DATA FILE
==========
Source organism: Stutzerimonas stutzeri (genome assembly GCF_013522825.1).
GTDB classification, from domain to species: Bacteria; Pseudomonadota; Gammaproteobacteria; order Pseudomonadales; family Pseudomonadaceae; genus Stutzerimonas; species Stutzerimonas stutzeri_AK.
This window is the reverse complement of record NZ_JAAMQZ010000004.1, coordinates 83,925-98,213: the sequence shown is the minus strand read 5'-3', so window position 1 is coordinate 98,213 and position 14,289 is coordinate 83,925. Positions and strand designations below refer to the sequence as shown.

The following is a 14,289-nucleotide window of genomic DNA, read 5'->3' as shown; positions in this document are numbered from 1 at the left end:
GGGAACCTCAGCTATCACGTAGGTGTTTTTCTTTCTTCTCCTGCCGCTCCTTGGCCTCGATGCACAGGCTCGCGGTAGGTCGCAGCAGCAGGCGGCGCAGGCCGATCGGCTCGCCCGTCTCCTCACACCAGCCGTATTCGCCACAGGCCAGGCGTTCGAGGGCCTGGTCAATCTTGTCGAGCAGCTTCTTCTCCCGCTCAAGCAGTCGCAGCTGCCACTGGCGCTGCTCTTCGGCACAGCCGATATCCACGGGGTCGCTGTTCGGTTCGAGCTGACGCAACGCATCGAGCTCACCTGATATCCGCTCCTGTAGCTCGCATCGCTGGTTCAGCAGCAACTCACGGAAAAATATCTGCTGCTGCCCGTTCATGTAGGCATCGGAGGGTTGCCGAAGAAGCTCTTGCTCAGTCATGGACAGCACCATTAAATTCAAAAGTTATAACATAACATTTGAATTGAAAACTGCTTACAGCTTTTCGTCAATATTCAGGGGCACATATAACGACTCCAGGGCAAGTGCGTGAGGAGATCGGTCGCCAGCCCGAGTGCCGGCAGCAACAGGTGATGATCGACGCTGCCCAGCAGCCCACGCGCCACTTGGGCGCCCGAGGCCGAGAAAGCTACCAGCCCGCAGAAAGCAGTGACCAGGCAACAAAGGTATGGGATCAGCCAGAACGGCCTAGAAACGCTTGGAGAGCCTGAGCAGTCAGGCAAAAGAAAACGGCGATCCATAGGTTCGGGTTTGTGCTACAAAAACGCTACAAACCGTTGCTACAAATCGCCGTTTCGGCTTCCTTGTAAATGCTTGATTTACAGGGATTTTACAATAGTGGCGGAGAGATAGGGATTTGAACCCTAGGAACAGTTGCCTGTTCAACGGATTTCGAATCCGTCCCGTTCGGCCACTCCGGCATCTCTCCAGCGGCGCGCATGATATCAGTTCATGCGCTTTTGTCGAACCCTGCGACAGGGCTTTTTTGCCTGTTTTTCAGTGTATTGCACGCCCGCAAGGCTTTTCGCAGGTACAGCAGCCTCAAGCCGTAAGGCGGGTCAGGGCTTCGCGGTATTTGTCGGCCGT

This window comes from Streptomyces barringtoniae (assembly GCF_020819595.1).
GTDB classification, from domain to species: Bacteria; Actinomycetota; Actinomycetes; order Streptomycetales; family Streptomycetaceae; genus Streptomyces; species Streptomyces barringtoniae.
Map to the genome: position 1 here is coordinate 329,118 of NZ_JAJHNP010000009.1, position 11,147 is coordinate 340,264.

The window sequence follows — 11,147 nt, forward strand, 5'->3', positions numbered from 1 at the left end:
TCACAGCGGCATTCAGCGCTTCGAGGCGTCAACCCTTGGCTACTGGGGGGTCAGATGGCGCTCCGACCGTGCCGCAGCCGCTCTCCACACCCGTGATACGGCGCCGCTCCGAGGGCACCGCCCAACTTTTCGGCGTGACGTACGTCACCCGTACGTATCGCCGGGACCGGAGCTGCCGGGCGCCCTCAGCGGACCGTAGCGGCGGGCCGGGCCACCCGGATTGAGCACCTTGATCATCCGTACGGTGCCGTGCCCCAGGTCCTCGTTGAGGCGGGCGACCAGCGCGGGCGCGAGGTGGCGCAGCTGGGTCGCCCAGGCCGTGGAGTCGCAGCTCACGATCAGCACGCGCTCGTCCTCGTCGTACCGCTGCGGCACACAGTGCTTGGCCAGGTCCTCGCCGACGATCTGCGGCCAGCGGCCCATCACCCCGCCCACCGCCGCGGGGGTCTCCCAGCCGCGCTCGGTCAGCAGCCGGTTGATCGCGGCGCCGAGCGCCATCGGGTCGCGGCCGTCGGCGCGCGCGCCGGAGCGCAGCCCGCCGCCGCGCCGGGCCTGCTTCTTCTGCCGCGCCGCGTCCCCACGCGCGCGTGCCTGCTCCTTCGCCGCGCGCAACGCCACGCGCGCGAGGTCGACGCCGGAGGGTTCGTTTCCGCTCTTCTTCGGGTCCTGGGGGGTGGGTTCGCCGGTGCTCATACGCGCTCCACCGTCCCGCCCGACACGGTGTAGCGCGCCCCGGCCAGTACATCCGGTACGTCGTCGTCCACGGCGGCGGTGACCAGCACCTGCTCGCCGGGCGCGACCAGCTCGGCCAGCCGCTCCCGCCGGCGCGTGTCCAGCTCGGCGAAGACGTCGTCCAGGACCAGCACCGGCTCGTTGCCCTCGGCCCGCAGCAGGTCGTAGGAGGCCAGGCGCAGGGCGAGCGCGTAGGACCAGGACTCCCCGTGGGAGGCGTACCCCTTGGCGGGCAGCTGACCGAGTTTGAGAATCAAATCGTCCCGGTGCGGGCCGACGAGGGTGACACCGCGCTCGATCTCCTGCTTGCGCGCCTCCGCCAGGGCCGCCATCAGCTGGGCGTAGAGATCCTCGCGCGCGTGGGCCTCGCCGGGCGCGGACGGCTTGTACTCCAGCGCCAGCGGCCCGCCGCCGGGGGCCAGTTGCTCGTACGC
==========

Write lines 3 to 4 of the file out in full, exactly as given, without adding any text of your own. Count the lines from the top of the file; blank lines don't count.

This window is the reverse complement of record NZ_JAAMQZ010000004.1, coordinates 83,925-98,213: the sequence shown is the minus strand read 5'-3', so window position 1 is coordinate 98,213 and position 14,289 is coordinate 83,925. Positions and strand designations below refer to the sequence as shown.

The following is a 14,289-nucleotide window of genomic DNA, read 5'->3' as shown; positions in this document are numbered from 1 at the left end: